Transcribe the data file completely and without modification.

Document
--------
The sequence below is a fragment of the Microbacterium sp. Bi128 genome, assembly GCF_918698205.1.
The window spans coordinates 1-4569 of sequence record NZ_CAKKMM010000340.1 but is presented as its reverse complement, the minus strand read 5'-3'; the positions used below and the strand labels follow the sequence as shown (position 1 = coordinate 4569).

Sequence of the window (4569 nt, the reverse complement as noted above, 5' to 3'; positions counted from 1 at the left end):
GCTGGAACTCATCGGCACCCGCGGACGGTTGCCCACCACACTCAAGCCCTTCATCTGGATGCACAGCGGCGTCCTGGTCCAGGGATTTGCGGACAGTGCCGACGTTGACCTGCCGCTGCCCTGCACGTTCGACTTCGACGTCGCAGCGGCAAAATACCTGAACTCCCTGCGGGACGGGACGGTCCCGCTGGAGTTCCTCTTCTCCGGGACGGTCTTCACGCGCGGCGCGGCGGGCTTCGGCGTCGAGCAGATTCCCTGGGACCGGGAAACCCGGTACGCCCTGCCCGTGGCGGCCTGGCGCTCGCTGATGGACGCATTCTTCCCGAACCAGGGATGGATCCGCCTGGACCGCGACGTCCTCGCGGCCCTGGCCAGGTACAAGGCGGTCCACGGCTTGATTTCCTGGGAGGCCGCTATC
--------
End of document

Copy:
The sequence below is a fragment of the Microbacterium sp. Bi128 genome, assembly GCF_918698205.1.
The window spans coordinates 1-4569 of sequence record NZ_CAKKMM010000340.1 but is presented as its reverse complement, the minus strand read 5'-3'; the positions used below and the strand labels follow the sequence as shown (position 1 = coordinate 4569).

Sequence of the window (4569 nt, the reverse complement as noted above, 5' to 3'; positions counted from 1 at the left end):
GCTGGAACTCATCGGCACCCGCGGACGGTTGCCCACCACACTCAAGCCCTTCATCTGGATGCACAGCGGCGTCCTGGTCCAGGGATTTGCGGACAGTGCCGACGTTGACCTGCCGCTGCCCTGCACGTTCGACTTCGACGTCGCAGCGGCAAAATACCTGAACTCCCTGCGGGACGGGACGGTCCCGCTGGAGTTCCTCTTCTCCGGGACGGTCTTCACGCGCGGCGCGGCGGGCTTCGGCGTCGAGCAGATTCCCTGGGACCGGGAAACCCGGTACGCCCTGCCCGTGGCGGCCTGGCGCTCGCTGATGGACGCATTCTTCCCGAACCAGGGATGGATCCGCCTGGACCGCGACGTCCTCGCGGCCCTGGCCAGGTACAAGGCGGTCCACGGCTTGATTTCCTGGGAGGCCGCTATC